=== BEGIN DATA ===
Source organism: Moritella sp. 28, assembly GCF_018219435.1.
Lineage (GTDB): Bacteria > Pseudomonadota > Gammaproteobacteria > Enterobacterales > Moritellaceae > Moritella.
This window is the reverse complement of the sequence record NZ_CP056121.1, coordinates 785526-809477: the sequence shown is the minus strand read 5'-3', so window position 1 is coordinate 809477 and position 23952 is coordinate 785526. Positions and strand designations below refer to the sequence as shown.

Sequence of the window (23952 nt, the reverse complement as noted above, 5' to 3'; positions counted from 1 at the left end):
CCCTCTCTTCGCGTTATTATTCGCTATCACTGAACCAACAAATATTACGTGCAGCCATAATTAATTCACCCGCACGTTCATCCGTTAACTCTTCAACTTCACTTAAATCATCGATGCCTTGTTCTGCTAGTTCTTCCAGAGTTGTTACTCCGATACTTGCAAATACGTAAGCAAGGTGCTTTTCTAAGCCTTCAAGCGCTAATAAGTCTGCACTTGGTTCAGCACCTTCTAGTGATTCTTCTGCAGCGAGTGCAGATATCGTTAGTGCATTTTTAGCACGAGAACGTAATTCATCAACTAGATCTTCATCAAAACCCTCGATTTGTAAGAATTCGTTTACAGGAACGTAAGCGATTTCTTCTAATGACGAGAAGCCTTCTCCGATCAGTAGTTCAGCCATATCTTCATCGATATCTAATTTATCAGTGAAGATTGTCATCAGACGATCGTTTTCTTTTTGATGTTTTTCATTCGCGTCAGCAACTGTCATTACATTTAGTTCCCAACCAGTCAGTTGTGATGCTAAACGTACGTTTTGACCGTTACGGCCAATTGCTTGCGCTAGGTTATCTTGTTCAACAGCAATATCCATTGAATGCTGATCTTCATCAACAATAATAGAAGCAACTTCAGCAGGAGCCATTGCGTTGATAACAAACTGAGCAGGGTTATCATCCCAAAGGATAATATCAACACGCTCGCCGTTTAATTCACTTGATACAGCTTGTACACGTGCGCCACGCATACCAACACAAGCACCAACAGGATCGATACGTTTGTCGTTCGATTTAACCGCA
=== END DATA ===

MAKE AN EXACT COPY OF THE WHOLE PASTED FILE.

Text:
Source organism: Moritella sp. 28, assembly GCF_018219435.1.
Lineage (GTDB): Bacteria > Pseudomonadota > Gammaproteobacteria > Enterobacterales > Moritellaceae > Moritella.
This window is the reverse complement of the sequence record NZ_CP056121.1, coordinates 785526-809477: the sequence shown is the minus strand read 5'-3', so window position 1 is coordinate 809477 and position 23952 is coordinate 785526. Positions and strand designations below refer to the sequence as shown.

Sequence of the window (23952 nt, the reverse complement as noted above, 5' to 3'; positions counted from 1 at the left end):
CCCTCTCTTCGCGTTATTATTCGCTATCACTGAACCAACAAATATTACGTGCAGCCATAATTAATTCACCCGCACGTTCATCCGTTAACTCTTCAACTTCACTTAAATCATCGATGCCTTGTTCTGCTAGTTCTTCCAGAGTTGTTACTCCGATACTTGCAAATACGTAAGCAAGGTGCTTTTCTAAGCCTTCAAGCGCTAATAAGTCTGCACTTGGTTCAGCACCTTCTAGTGATTCTTCTGCAGCGAGTGCAGATATCGTTAGTGCATTTTTAGCACGAGAACGTAATTCATCAACTAGATCTTCATCAAAACCCTCGATTTGTAAGAATTCGTTTACAGGAACGTAAGCGATTTCTTCTAATGACGAGAAGCCTTCTCCGATCAGTAGTTCAGCCATATCTTCATCGATATCTAATTTATCAGTGAAGATTGTCATCAGACGATCGTTTTCTTTTTGATGTTTTTCATTCGCGTCAGCAACTGTCATTACATTTAGTTCCCAACCAGTCAGTTGTGATGCTAAACGTACGTTTTGACCGTTACGGCCAATTGCTTGCGCTAGGTTATCTTGTTCAACAGCAATATCCATTGAATGCTGATCTTCATCAACAATAATAGAAGCAACTTCAGCAGGAGCCATTGCGTTGATAACAAACTGAGCAGGGTTATCATCCCAAAGGATAATATCAACACGCTCGCCGTTTAATTCACTTGATACAGCTTGTACACGTGCGCCACGCATACCAACACAAGCACCAACAGGATCGATACGTTTGTCGTTCGATTTAACCGCA